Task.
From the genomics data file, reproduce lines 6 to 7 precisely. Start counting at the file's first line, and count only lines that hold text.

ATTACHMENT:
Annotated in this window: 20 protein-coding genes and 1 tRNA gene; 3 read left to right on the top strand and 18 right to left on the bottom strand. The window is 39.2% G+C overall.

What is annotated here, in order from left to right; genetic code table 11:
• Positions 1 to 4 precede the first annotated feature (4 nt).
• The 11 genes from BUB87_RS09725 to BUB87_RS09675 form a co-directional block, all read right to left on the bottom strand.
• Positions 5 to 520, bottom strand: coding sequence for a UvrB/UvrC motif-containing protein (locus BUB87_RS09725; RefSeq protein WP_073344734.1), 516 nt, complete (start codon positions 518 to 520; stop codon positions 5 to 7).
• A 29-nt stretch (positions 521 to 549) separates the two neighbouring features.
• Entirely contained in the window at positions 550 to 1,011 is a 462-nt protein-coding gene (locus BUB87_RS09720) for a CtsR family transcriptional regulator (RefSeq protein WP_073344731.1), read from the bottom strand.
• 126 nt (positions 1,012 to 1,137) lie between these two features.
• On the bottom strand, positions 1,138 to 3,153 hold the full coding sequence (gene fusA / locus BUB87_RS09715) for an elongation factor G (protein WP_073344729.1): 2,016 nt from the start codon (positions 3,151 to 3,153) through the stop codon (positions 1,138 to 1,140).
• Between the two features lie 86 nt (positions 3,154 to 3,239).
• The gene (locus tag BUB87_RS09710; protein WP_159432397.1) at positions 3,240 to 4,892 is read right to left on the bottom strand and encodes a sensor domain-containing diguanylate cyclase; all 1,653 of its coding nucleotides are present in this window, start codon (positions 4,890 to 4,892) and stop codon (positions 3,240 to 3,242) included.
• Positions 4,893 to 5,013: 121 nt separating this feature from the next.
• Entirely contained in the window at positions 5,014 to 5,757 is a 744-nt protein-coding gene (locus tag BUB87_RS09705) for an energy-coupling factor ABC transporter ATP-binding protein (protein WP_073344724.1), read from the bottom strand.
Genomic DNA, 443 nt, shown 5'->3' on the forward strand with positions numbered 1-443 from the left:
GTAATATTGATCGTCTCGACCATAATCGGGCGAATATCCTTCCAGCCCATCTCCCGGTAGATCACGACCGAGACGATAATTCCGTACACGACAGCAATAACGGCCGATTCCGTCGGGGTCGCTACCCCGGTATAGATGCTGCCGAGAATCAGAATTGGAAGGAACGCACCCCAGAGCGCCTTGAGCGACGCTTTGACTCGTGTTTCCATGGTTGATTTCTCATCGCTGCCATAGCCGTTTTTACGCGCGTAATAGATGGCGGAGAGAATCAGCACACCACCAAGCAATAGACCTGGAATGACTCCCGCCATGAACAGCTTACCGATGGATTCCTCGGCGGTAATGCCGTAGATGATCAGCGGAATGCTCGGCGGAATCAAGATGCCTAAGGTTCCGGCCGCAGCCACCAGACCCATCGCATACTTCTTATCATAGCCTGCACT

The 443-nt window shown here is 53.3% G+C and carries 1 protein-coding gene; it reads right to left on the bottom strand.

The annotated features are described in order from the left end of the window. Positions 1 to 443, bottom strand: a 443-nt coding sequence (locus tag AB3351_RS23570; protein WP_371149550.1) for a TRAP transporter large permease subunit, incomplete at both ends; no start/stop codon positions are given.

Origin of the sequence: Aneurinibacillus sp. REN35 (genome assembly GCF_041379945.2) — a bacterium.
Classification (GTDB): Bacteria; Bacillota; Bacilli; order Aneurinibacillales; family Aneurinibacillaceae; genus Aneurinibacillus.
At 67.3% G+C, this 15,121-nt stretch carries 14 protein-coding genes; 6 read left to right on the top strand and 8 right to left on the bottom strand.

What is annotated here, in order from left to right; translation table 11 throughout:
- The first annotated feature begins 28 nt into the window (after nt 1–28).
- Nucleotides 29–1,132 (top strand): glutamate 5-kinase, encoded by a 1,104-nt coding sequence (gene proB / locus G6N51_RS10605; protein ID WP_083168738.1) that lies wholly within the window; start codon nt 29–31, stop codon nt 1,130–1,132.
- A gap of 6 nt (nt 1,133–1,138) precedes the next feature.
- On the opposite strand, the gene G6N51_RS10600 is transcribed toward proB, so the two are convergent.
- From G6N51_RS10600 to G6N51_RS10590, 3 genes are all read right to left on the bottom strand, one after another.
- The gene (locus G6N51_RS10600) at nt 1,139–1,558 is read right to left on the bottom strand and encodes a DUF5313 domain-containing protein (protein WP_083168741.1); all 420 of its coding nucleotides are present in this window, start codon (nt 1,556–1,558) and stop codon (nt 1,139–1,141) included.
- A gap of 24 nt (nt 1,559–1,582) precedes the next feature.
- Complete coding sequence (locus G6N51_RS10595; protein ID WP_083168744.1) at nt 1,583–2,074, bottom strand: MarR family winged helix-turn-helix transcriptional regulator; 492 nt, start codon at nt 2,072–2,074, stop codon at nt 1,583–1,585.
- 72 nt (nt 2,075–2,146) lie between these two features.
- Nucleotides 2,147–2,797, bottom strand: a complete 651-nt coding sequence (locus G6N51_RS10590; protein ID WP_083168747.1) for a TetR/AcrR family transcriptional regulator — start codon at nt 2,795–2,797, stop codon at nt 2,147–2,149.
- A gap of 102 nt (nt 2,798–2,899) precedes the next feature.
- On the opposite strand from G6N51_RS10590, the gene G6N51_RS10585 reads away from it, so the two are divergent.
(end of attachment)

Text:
• A 29-nt stretch (positions 521 to 549) separates the two neighbouring features.
• Entirely contained in the window at positions 550 to 1,011 is a 462-nt protein-coding gene (locus BUB87_RS09720) for a CtsR family transcriptional regulator (RefSeq protein WP_073344731.1), read from the bottom strand.